Thursday, December 10, 2015

Horror Fiction Help XVIII

These sound familiar to anyone? 

1. From probably 1960s and certainly not newer than 1972ish. The cover art had a pair of women's (I think) shoes and the shoes had scary, moaning faces.

2. Something to do with a nightmare and a haunting. It has three golden monsters on from '91 and it looks like a apple paper back or an Avon but it's not. I think a character's name is little Jack.

3. I thought it was called "Little Angel" or a variant thereof. I remember the cover was an illustration of an innocent-looking little boy, around 10 years old, sitting next to a broken birdcage with feathers and blood all over the place. And he's got this "Who, me?" expression on his face. It was a rip-off of "The Bad Seed," and concerned an evil little psychopath boy, around 10 years old or so, who lived with his parents. His mom spoiled him rotten, but his dad suspected that he might be evil. Of course, nobody believed him. I remember the little boy tries to kill his aunt at one point by throwing her off a cliff, but she's hanging on for dear life and somehow manages to attach herself to the side of the cliff with her belt. And the little boy is bitching that she spanked him for wetting his pants when he was younger, and how much he wants her to die. She survives, but her arm is all bruised and dislocated from hanging onto the cliff for so long. Then his teacher ends up with a broken arm because he bum-rushes her on the playground and knocks her onto a pile of gravel. The dad tries to talk to her about the incident, and ask if she suspects his son, but she thinks the boy is innocent and he's crazy. The dad and the aunt team up to stop the boy, much to the mom's chagrin. But then the mom somehow gets on the boy's bad side and he tries to kill her, too. But the dad somehow stops him, and I think he accidentally kills the boy. At the end, the mom lays dying in the hospital and gives her blessing for the dad to marry the aunt, because she knew all along that they were more well-suited for each other. I used to love reading this trashy pulp novel, but I lost it a long time ago, and I'd love to figure out what it was called, and maybe read it again. Found! It's:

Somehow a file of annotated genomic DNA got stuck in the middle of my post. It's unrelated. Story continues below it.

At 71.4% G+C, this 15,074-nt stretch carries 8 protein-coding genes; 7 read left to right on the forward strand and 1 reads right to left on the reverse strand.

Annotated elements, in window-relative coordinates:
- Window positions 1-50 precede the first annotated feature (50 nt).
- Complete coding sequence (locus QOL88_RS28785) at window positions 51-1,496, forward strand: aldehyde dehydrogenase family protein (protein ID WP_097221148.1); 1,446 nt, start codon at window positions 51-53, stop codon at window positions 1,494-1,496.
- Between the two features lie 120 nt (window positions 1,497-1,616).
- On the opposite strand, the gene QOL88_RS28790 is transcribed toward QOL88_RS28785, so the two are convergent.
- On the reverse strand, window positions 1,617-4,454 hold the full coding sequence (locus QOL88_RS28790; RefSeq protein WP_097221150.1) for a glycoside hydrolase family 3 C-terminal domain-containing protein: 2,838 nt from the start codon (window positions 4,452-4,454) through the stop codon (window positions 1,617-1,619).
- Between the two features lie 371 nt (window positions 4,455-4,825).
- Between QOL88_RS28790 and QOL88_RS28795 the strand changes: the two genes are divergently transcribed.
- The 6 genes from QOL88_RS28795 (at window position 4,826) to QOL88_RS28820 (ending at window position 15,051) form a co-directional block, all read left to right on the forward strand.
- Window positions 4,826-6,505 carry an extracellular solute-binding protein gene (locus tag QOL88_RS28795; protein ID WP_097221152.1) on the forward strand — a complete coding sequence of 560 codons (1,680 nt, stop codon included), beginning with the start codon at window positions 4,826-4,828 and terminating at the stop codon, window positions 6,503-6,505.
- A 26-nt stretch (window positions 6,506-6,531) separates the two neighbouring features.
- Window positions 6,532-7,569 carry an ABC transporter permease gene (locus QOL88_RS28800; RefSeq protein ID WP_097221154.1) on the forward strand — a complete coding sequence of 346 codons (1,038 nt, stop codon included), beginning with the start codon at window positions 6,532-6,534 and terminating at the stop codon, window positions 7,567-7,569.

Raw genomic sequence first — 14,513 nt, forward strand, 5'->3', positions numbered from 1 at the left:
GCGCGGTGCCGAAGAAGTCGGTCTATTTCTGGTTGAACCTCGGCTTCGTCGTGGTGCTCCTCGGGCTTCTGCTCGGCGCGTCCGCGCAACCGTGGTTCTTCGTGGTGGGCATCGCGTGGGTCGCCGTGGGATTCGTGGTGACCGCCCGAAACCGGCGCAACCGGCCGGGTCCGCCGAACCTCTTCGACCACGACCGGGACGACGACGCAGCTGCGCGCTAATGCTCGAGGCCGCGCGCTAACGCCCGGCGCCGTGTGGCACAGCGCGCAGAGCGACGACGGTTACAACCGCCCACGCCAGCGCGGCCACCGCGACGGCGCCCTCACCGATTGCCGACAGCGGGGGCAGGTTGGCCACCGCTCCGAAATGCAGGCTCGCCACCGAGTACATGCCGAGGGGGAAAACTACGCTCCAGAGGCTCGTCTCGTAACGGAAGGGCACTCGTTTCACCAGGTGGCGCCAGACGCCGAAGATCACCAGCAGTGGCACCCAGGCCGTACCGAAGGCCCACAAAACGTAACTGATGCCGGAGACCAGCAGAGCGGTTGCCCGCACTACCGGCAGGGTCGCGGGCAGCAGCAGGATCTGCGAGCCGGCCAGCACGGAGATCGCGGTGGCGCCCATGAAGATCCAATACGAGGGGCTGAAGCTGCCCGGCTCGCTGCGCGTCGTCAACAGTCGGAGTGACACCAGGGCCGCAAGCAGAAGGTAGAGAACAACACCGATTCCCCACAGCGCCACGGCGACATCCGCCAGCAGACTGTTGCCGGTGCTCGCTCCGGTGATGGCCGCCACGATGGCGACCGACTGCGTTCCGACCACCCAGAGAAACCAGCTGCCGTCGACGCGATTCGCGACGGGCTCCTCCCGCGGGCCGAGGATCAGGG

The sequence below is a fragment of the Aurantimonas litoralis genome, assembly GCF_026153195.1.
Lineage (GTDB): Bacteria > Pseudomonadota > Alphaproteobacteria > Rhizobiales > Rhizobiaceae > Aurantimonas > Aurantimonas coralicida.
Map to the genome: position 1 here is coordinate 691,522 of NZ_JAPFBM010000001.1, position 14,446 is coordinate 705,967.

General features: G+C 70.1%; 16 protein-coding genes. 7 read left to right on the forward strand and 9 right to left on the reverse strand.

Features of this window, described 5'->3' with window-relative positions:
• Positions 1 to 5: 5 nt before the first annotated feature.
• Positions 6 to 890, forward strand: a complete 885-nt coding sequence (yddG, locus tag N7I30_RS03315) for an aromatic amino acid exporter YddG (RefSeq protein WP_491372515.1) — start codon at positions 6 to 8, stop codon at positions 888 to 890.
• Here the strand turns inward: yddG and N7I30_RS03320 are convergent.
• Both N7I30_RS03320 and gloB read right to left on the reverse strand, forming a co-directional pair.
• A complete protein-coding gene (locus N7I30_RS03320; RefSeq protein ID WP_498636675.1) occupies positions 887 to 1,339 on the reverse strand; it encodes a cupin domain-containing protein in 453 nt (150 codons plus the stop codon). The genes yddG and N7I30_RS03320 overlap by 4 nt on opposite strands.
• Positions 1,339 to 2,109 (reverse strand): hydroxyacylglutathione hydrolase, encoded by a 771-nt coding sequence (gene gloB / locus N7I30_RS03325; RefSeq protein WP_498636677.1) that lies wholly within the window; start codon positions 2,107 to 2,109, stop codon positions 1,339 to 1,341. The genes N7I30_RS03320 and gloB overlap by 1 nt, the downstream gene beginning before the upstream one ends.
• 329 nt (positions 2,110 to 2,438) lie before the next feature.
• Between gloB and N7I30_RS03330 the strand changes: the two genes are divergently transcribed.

4. The book is set in a psychiatric hospital for the criminally insane in a very cold region of America where a new doctor is trying a new form of treatment for a particular patient. This patient was guilty of a series of murders of women where he strung them up and basically bled them dry, possibly showering in their blood. He is heavily medicated but the doctor thinks that he can "get through" to him by cutting his medication. The book basically goes through flashbacks showing how the killer developed into what he is and introduces characters and sets up future confrontations between staff and patients. In the end the patients revolt and escape setting up a chase between the main good characters and the main bad characters in a violent snowstorm. As I mentioned, I cannot remember the name of the book but it may have had "Snow" or "Winter"in the title, but I can't say for sure. Found! It's that perennial used paperback I see in virtually every used bookstore I visit but have never read:

5. I read a book in which the one of the main characters in this short story collection, I believe i remember this correctly, fell in love with a sheep. There was another story that involved necrophilia. There was nothing graphic or gross. Instead, it was this amazing depiction of loneliness. I think it took place in big sky country, maybe Nebraska.  Found! It's: